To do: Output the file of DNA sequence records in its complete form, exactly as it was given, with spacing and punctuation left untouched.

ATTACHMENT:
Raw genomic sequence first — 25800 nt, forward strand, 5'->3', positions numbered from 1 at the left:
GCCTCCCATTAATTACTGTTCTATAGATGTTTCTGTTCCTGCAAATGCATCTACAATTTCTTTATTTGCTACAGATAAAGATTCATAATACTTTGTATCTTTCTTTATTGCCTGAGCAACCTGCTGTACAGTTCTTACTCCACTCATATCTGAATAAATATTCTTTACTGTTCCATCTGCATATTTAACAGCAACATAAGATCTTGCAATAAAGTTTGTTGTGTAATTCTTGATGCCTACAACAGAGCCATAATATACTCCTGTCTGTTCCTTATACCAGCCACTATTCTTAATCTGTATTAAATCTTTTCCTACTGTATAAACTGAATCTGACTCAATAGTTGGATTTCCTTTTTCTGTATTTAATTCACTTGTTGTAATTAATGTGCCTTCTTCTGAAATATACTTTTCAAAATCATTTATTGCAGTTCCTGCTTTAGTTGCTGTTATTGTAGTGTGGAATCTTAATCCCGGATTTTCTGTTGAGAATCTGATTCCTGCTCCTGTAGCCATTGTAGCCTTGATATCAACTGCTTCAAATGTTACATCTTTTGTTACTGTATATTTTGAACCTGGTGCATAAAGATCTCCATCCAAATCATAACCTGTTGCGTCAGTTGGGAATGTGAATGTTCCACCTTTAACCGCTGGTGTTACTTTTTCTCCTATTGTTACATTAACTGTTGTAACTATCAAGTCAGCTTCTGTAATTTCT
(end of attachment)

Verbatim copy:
Raw genomic sequence first — 25800 nt, forward strand, 5'->3', positions numbered from 1 at the left:
GCCTCCCATTAATTACTGTTCTATAGATGTTTCTGTTCCTGCAAATGCATCTACAATTTCTTTATTTGCTACAGATAAAGATTCATAATACTTTGTATCTTTCTTTATTGCCTGAGCAACCTGCTGTACAGTTCTTACTCCACTCATATCTGAATAAATATTCTTTACTGTTCCATCTGCATATTTAACAGCAACATAAGATCTTGCAATAAAGTTTGTTGTGTAATTCTTGATGCCTACAACAGAGCCATAATATACTCCTGTCTGTTCCTTATACCAGCCACTATTCTTAATCTGTATTAAATCTTTTCCTACTGTATAAACTGAATCTGACTCAATAGTTGGATTTCCTTTTTCTGTATTTAATTCACTTGTTGTAATTAATGTGCCTTCTTCTGAAATATACTTTTCAAAATCATTTATTGCAGTTCCTGCTTTAGTTGCTGTTATTGTAGTGTGGAATCTTAATCCCGGATTTTCTGTTGAGAATCTGATTCCTGCTCCTGTAGCCATTGTAGCCTTGATATCAACTGCTTCAAATGTTACATCTTTTGTTACTGTATATTTTGAACCTGGTGCATAAAGATCTCCATCCAAATCATAACCTGTTGCGTCAGTTGGGAATGTGAATGTTCCACCTTTAACCGCTGGTGTTACTTTTTCTCCTATTGTTACATTAACTGTTGTAACTATCAAGTCAGCTTCTGTAATTTCT